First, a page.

Blood Pressure

Blood pressure has gotten a bad rap. Some pressure is essential for circulation. Without it, blood couldn't move from the heart to the brain and the toes and back again. The heart provides the driving force — each contraction of the left ventricle, the heart's main pumping chamber, creates a wave of pressure that passes through all the arteries in the body. Relaxed and flexible arteries offer a healthy amount of resistance to each pulse of blood.

But too much of a good thing is a bad thing. Arteries that are tensed, constricted, or rigid offer more resistance. This shows up as higher blood pressure, and it makes the heart work harder. This extra work can weaken the heart muscle over time. It can damage other organs, like the kidneys and the eyes. And the relentless pounding of blood against the walls of arteries causes them to become hard and narrow, potentially setting the stage for a heart attack or stroke.

Most people with high blood pressure (known medically as hypertension) don't know they have it. Hypertension has no symptoms or warning signs. Yet it can be so dangerous to your health and well-being that it has earned the nickname "the silent killer." When high blood pressure is accompanied by high cholesterol and blood sugar levels, the damage to the arteries, kidneys, and heart accelerates exponentially.

High blood pressure is preventable. Daily exercise, following a healthy diet, limiting your intake of alcohol and salt, reducing stress, and not smoking are keys to keeping blood pressure under control. When it creeps into the unhealthy range, lifestyle changes and medications can bring it down.

Blood Pressure Articles

Sodium, potassium together influence heart health

Sodium in table salt boosts blood pressure and contributes to cardiovascular disease. Potassium keeps blood pressure in check. A new report from the National Health and Nutrition Examination Survey suggests that — more sodium than potassium — contributes to heart disease and premature death. Here are some foods rich in potassium and low in sodium. (Locked) More »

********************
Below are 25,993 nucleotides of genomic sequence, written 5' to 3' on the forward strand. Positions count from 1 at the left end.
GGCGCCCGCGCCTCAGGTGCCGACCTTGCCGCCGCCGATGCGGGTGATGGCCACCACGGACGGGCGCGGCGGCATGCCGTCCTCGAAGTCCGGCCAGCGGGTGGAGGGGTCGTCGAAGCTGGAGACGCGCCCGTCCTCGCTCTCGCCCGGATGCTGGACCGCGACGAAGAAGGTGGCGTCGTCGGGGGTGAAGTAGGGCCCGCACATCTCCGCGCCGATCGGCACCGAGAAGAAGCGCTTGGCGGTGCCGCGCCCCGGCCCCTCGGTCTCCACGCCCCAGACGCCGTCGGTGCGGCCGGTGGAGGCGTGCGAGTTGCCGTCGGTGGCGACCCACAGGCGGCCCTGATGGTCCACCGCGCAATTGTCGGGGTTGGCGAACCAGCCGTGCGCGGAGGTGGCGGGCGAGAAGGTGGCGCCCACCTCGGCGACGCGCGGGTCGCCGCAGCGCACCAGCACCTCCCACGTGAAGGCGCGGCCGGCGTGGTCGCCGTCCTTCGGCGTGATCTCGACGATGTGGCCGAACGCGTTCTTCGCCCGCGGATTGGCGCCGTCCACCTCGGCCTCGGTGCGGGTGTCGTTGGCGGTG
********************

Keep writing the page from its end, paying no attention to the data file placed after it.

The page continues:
August 2011 references and further reading

Lloyd-Jones DM, Hong Y, Labarthe D, Mozaffarian D, Appel LJ, Van Horn L, Greenlund K, Daniels S, Nichol G, Tomaselli GF, Arnett DK, Fonarow GC, Ho PM, Lauer MS, Masoudi FA, Robertson RM, Roger V, Schwamm LH, Sorlie P, Yancy CW, Rosamond WD. Defining and setting national goals for cardiovascular health promotion and disease reduction: the American Heart Association's strategic Impact Goal through 2020 and beyond. Circulation 2010; 121:586-613. Bambs C, Kip KE, Dinga A, Mulukutla SR, Aiyer AN, Reis SE. Low prevalence of "ideal cardiovascular health" in a community-based population: the heart strategies concentrating on risk evaluation (Heart SCORE) study. Circulation 2011; 123:850-7. Folsom AR, Yatsuya H, Nettleton JA, Lutsey PL, Cushman M, Rosamond WD. Community prevalence of ideal cardiovascular health, by the american heart association definition, and relationship with cardiovascular disease incidence. Journal of the American College of Cardiology 2011; 57:1690-6. (Locked) More »

Medical memo: Semen quality and survival

How healthy are you, and how does your life expectancy stack up against the average? To answer these questions, your doctor will ask about your smoking, drinking, diet, and exercise. He'll measure your cholesterol, blood pressure, blood sugar, and weight or waist size. And he may ask if you're happy or stressed and if you sleep well. These facts and numbers do count; men who rate well in midlife stay healthier and live longer than gents who score poorly. Still, scientists are always looking for additional measurements that predict survival. And research from Denmark proposes an unlikely candidate: semen quality. More »

With rising, a fall in blood pressure

With age, the heart and blood vessels weaken, leading to lower blood pressure when standing up, a condition known as orthostatic hypotension. Insufficient blood to the brain can cause dizziness and blurred vision, and an increased risk of falls. But there are often simple ways to counter the problem. Here are eight things you can do to counter orthostatic hypotension: (Locked) More »

July 2011 references and further reading

Morbidity and Mortality Chart Book, National Heart, Lung, and Blood Institute, 2009. Myers MG, Godwin M, Dawes M, et al. Conventional versus automated measurement of blood pressure in primary care patients with systolic hypertension: randomised parallel design controlled trial. BMJ 2011; 342:d286. van der Wel MC, Buunk IE, van Weel C, Thien TA, Bakx JC. A novel approach to office blood pressure measurement: 30-minute office blood pressure vs daytime ambulatory blood pressure. Annals of Family Medicine 2011; 9:128-35. (Locked) More »

Measuring blood pressure: Let a machine do it

Participants in a research trial who had their blood pressure taken by a machine had lower readings than those who had their pressure taken by a doctor. No matter who — or what — is measuring your blood pressure, here's what you need to do to get the most accurate reading: (Locked) More »

Music and health

Music can enhance the function of neural networks, slow the heart rate, lower blood pressure, reduce levels of stress hormones and inflammatory cytokines, and provide some relief to patients undergoing surgery, as well as heart attack and stroke victims. Researchers are exploring the ways in which music may influence health, from stress relief to athletic performance. (Locked) More »